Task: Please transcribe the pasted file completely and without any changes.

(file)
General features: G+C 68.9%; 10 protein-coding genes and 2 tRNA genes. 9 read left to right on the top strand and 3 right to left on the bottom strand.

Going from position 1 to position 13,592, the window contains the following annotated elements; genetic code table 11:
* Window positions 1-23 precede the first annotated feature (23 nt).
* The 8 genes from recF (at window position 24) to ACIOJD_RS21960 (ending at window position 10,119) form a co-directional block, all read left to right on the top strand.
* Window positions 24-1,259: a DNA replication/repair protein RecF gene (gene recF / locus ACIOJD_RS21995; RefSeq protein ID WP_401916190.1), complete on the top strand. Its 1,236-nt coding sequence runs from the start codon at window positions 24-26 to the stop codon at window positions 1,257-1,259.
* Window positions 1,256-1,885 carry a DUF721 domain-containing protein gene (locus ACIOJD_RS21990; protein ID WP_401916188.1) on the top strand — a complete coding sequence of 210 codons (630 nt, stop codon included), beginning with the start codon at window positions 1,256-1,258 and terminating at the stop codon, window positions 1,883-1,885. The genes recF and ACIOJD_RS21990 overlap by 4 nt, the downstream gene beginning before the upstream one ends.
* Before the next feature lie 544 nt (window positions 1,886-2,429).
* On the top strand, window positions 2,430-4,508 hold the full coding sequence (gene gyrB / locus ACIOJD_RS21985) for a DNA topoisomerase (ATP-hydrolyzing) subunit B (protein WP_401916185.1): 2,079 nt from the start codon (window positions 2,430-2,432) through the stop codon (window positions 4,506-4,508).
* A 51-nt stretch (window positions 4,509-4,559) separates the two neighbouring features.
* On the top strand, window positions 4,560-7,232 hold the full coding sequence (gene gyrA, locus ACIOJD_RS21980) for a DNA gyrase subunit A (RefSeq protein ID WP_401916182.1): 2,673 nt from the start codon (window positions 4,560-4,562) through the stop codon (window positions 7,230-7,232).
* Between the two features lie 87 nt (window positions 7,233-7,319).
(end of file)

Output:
General features: G+C 68.9%; 10 protein-coding genes and 2 tRNA genes. 9 read left to right on the top strand and 3 right to left on the bottom strand.

Going from position 1 to position 13,592, the window contains the following annotated elements; genetic code table 11:
* Window positions 1-23 precede the first annotated feature (23 nt).
* The 8 genes from recF (at window position 24) to ACIOJD_RS21960 (ending at window position 10,119) form a co-directional block, all read left to right on the top strand.
* Window positions 24-1,259: a DNA replication/repair protein RecF gene (gene recF / locus ACIOJD_RS21995; RefSeq protein ID WP_401916190.1), complete on the top strand. Its 1,236-nt coding sequence runs from the start codon at window positions 24-26 to the stop codon at window positions 1,257-1,259.
* Window positions 1,256-1,885 carry a DUF721 domain-containing protein gene (locus ACIOJD_RS21990; protein ID WP_401916188.1) on the top strand — a complete coding sequence of 210 codons (630 nt, stop codon included), beginning with the start codon at window positions 1,256-1,258 and terminating at the stop codon, window positions 1,883-1,885. The genes recF and ACIOJD_RS21990 overlap by 4 nt, the downstream gene beginning before the upstream one ends.
* Before the next feature lie 544 nt (window positions 1,886-2,429).
* On the top strand, window positions 2,430-4,508 hold the full coding sequence (gene gyrB / locus ACIOJD_RS21985) for a DNA topoisomerase (ATP-hydrolyzing) subunit B (protein WP_401916185.1): 2,079 nt from the start codon (window positions 2,430-2,432) through the stop codon (window positions 4,506-4,508).
* A 51-nt stretch (window positions 4,509-4,559) separates the two neighbouring features.
* On the top strand, window positions 4,560-7,232 hold the full coding sequence (gene gyrA, locus ACIOJD_RS21980) for a DNA gyrase subunit A (RefSeq protein ID WP_401916182.1): 2,673 nt from the start codon (window positions 4,560-4,562) through the stop codon (window positions 7,230-7,232).
* Between the two features lie 87 nt (window positions 7,233-7,319).